Driving as a senior comes with some perks… but, only for a certain extent. As a senior driver, you’d expect to pay a lower rate for your auto insurance. And, you do pay less than teen drivers, and even those in their early 20s. However, your low rates will begin to trickle up once again, after you hit a certain age. But, it’s not just your age that will affect your rates. Here we’ll cover what the average annual premium is for seniors, and how you can find some discounts for your policies as well.
Rate by the Decade
You will pay a specific rate for auto insurance based on age, here’s the breakdown
- If you’re in your 50s, you’re at the lowest rate, about $1100 annual premium
- The age 55 is considered the safest driving age, so you’re rates are going to reflect this
- If you’re in your 60s, you’ll pay about $1200 to $1500 for annual premiums
- Anyone from the age of 55 to 65 is going to pay the lowest rate; once you hit 66, rates start to trickle up again
- If you’re in your 70s, the rate you’ll pay is about $1500 for your annual premium
- Although it’s cheaper than teens and those in their early 20s, you see rates do tend to increase as your age does
Why Rates increase
At the age of 55 to 65, you’re considered the “safest driver.” You
- Pay attention on the road
- Are safe and alert
- Don’t drive with your cell phone or other distractions
- Tend to obey traffic rules and don’t get into accidents
You’re also more likely to do a driver’s training course to reduce your rates. But, once you hit the age of 65, this is when you begin to see rates jump. This is because you might not be as alert. Your reaction times are not as sharp. And, some seniors are going to have a harder time obeying rules, or seeing, which can further increase their on road danger/threat to other drivers on the road. So, their rates are going to reflect an increase because of these variables.
Can you reduce those rates?
It is possible to find lower rates, even as you get older. Some of the ways in which you can reduce your monthly and annual premiums as a senior who’s aging, and still wants to drive include
- Taking an online driver safety course, many insurers offer discounts for this
- Dropping coverage you don’t need
- Driving less
- Buying the right car and choosing one with safety features built into it
- Using safe driving techniques (if your insurer offers good driver discounts, you’ll reduce premiums for avoiding accidents and not getting infractions)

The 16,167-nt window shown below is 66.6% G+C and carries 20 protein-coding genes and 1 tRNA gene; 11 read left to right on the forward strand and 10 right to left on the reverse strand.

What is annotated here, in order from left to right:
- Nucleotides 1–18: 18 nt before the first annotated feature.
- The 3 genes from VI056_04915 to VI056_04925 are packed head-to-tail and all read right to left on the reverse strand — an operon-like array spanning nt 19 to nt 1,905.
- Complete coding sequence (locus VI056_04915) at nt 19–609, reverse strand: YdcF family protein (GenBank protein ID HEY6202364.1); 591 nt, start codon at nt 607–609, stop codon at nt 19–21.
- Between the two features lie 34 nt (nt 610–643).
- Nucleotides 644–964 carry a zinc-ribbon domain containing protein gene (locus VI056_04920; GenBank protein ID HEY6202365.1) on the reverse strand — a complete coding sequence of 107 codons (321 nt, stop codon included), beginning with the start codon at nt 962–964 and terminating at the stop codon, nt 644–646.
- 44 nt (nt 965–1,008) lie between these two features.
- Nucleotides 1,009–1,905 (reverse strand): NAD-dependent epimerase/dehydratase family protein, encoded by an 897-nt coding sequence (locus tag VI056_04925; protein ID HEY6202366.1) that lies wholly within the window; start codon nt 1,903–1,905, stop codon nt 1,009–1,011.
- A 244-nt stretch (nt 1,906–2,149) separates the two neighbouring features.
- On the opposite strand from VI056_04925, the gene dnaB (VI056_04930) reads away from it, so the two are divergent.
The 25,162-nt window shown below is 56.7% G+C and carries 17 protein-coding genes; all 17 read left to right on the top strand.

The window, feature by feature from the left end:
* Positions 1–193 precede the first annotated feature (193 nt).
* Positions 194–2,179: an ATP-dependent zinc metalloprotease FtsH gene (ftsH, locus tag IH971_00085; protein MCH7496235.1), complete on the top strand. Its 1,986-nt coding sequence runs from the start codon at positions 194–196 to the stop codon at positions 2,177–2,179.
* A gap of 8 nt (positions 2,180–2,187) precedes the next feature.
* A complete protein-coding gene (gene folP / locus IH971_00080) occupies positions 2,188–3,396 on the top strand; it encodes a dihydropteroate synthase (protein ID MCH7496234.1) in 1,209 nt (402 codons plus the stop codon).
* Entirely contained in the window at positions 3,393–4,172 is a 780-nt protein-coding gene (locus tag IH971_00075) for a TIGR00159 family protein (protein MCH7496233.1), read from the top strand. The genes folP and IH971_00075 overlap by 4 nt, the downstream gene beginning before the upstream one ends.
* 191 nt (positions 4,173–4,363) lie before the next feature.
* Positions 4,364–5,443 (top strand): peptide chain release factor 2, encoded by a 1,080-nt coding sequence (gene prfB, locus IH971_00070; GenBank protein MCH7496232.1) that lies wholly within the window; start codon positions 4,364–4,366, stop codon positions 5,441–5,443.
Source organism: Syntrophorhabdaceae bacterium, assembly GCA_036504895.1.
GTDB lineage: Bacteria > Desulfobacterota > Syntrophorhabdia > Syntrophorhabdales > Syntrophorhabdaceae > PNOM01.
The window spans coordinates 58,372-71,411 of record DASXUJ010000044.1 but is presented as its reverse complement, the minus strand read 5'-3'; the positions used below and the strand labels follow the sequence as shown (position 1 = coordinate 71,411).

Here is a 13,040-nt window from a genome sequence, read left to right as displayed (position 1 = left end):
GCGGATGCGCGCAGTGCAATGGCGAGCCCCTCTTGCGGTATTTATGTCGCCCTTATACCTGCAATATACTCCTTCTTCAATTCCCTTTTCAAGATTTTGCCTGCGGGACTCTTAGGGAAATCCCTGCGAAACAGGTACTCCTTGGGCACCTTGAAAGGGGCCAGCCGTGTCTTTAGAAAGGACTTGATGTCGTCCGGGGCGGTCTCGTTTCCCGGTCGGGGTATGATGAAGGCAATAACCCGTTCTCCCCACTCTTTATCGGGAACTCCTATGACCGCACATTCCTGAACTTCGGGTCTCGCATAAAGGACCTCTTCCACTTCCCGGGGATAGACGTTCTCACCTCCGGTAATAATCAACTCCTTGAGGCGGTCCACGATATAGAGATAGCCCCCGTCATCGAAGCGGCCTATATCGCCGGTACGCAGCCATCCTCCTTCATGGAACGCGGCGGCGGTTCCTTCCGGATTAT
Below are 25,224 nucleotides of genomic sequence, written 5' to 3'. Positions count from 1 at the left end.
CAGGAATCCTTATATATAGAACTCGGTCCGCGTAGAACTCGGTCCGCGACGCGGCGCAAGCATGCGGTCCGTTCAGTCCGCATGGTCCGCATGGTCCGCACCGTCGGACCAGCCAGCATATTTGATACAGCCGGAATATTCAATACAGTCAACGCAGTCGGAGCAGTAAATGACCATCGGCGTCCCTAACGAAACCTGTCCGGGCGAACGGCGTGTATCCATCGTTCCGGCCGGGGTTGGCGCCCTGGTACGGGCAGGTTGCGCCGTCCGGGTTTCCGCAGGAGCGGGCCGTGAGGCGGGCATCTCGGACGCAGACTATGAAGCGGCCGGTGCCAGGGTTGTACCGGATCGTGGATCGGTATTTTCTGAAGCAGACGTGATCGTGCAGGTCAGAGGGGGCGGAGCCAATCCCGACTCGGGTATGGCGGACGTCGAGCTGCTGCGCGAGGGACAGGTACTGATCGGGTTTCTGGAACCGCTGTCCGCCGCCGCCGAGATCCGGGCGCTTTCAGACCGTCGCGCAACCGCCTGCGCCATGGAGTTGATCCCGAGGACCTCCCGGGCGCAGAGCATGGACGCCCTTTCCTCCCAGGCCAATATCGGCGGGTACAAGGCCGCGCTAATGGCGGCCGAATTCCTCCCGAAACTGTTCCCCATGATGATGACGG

- Bundle if you have home, life, auto, and other insurance policies with the same insurer
- Look for insurers with AARP and other benefits/discounts (the Hartford is a prime example, that targets seniors age 55 and up as their demographic)
- Join discount clubs AARP and others
- Join alumni groups
- Remove people from your policy (the teenage kids, for example)
These are a few ways in which you can reduce your premium, even as you get older and continue to drive as a senior.
Some things don’t change
Even the safest drivers can’t change some variables. For example, where you live will cause rates to go up/down based on the dangerous driving conditions in the area. The minimum coverage won’t change either, seniors are required to buy a certain level of insurance. So, the best and only way to make sure you are finding the best rates in these cases, is for you to call around, get several quotes, and compare the many insurance policies that are available to you, in order to find the best rate possible when the time comes for you to choose your auto insurance policy and provider.
You need insurance, you might as well go with the right policy and coverage levels. As a senior driver, these are some of the factors which are going to affect your rates, and a few of the things you can do in order to help bring the cost of having an auto insurance policy down a bit, when you’re ready to choose an insurance provider.